Rebuilding Homes and Lives in New England

By Katie Livingood
Synod Communications Director

The New England Synod’s (ELCA) year got off to a rocky start in 2011 when a tornado struck the night before their Synod Assembly directly across from the building they were to gather in.

The floodwaters in Shelburne, Mass. Photo from CNN.

A few months later, New Englanders watched Hurricane Irene approach the coast, eventually downgrading to Tropical Storm Irene. The initial damage was not as bad as predicted. Just when residents were starting to breathe a sigh of relief, the flooding began. The after-effects of the tropical storm brought flood waters to much of New England. Both people and historic covered bridges were washed away. Nearly every major road was closed or damaged.

In September 2011, the Southeastern Minnesota Synod sent $3,000 to the New England Synod, our domestic partner synod, to aid in the recovery process.

Bishop Margaret Payne stated in a thank you letter to our synod, “Although roads and bridges were repaired by the state as quickly as possible so that there could be access for tourists in the fall – the season when many local businesses make most of their year’s profits – there was little attention to individuals who lost so much.” Because of a small gift from southeastern Minnesota, some of those individuals and communities were able to start rebuilding their lives.

The Vermont/New York Conference was tasked with distributing the funds where the need was greatest. St. Paul Lutheran Church, Proctor, Vt., received $1,000, which they distributed two ways. Half went to a family in the congregation whose home was destroyed. The other half went to a farmer who lost his entire crop, forcing him to spend every resource he had to feed his cattle and rehabilitate his fields.

Rev. A. Eric Van Leeuwen of St. Paul’s thanked the Southeastern Minnesota Synod for their gift saying, “This assistance made a real difference to them and was a powerful witness to them and to our whole congregation on what it means to be a part of the Body of Christ.”

Another $500 went to Melrose Terrace in West Brattleboro, Vt. Within three days of the storm hitting, Brattleboro was under 12 feet of water. Melrose Terrace, a retirement village and home to over 80 seniors, was located on the banks of the Whetstone Brook. It was totally washed away. The residents of Melrose Terrace were all low-income members of the community and were left with few belongings and no resources to replace household and personal goods. Thanks to generosity from throughout the church, including our synod, the congregation of Trinity Lutheran Church, Brattleboro has been able to set up immediate and long-term assistance to help the residents of Melrose Terrace reestablish their lives.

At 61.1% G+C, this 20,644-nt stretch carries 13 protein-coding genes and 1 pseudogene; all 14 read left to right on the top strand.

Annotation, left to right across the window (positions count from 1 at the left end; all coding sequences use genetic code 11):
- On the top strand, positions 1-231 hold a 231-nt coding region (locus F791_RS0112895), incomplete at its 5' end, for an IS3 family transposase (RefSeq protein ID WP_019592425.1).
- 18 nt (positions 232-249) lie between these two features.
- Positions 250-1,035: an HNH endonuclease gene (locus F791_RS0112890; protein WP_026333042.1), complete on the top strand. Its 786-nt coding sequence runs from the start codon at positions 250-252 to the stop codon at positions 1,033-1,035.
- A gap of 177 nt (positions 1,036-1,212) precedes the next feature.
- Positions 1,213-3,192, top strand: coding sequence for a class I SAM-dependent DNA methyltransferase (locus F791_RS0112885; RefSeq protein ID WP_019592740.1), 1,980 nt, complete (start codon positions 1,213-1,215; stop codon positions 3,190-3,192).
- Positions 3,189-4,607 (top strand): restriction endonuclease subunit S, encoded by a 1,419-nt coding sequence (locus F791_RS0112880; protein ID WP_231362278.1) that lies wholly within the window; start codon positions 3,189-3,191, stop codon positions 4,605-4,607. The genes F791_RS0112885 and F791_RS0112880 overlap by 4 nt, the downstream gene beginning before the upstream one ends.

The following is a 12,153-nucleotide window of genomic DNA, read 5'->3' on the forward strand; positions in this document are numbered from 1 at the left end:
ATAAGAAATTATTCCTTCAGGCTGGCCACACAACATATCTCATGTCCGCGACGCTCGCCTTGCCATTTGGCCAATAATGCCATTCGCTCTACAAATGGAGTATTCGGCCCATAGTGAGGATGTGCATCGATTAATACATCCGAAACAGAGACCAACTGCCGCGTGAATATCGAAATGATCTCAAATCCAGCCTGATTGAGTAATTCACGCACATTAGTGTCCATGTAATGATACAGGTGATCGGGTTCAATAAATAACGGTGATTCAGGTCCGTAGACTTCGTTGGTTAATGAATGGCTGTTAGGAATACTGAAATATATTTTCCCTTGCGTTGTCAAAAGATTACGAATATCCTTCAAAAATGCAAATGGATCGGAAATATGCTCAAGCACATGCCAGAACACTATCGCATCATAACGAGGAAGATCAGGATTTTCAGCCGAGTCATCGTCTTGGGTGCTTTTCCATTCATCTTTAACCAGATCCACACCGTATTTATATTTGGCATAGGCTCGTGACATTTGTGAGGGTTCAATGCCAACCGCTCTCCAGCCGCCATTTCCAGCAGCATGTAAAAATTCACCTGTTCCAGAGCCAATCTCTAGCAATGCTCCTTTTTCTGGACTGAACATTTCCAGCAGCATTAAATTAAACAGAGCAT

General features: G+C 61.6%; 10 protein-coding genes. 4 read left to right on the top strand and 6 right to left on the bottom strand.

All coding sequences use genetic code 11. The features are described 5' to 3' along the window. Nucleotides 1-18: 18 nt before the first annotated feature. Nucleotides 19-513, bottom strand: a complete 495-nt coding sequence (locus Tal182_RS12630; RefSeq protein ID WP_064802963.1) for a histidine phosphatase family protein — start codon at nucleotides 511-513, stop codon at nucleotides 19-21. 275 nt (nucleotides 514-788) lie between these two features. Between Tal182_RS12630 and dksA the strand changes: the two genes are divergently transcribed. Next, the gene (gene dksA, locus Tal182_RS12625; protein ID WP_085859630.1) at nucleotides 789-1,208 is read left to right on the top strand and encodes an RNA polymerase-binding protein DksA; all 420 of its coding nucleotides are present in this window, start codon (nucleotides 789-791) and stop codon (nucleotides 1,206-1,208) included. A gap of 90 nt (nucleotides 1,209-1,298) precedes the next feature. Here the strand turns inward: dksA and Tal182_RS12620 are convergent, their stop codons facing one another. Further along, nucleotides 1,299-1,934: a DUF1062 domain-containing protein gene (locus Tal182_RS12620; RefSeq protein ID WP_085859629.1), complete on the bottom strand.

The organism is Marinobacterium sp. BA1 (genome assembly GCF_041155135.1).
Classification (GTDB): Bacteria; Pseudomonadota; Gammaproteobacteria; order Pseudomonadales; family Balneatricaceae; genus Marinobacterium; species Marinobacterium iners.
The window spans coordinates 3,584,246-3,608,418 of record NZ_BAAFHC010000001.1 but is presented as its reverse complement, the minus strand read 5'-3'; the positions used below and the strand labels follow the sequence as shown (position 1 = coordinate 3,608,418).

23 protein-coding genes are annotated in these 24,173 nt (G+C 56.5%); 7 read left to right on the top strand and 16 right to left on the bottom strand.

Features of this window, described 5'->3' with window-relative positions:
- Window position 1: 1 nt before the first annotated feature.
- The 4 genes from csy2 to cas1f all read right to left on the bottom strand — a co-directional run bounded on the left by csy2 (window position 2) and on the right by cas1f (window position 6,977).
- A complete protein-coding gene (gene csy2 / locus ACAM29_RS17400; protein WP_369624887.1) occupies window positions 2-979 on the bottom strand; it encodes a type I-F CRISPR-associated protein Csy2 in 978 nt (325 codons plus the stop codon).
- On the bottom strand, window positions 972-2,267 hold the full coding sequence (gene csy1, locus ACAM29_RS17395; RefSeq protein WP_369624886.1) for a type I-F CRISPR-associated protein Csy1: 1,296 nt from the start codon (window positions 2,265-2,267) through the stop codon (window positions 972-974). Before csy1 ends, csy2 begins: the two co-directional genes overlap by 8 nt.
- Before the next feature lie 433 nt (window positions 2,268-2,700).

Other funds went to assist the Boys’ and Girls’ Club of Brattleboro replace all contents of their flooded building; repair mold damage in the basement of Lutheran Church of the Redeemer, Plattsburgh, N.Y.; replace the water heater in the home of on parishioner in Plattsburgh and repair flood damage in the home of another; and repair the furnace in Blue Spruce Lodge, an old inn given to the synod that is in the process of becoming a half-way house for people transitioning from prison life into society.

Nature ravaged much of New England in 2011. The New England Synod is currently in a three-year Mission Strategy Process called “Doing what matters.” For many of their residents, “what mattered” in 2011 was knowing that the community of God was walking with them through some devastating events and helping them rebuild their lives. The Southeastern Minnesota Synod was blessed to be a small part of that.

Watch the April and May issues of River Crossings for more stories like this from other synods. See also the March issue of the Bridge (included in the February River Crossings) for more on this story.

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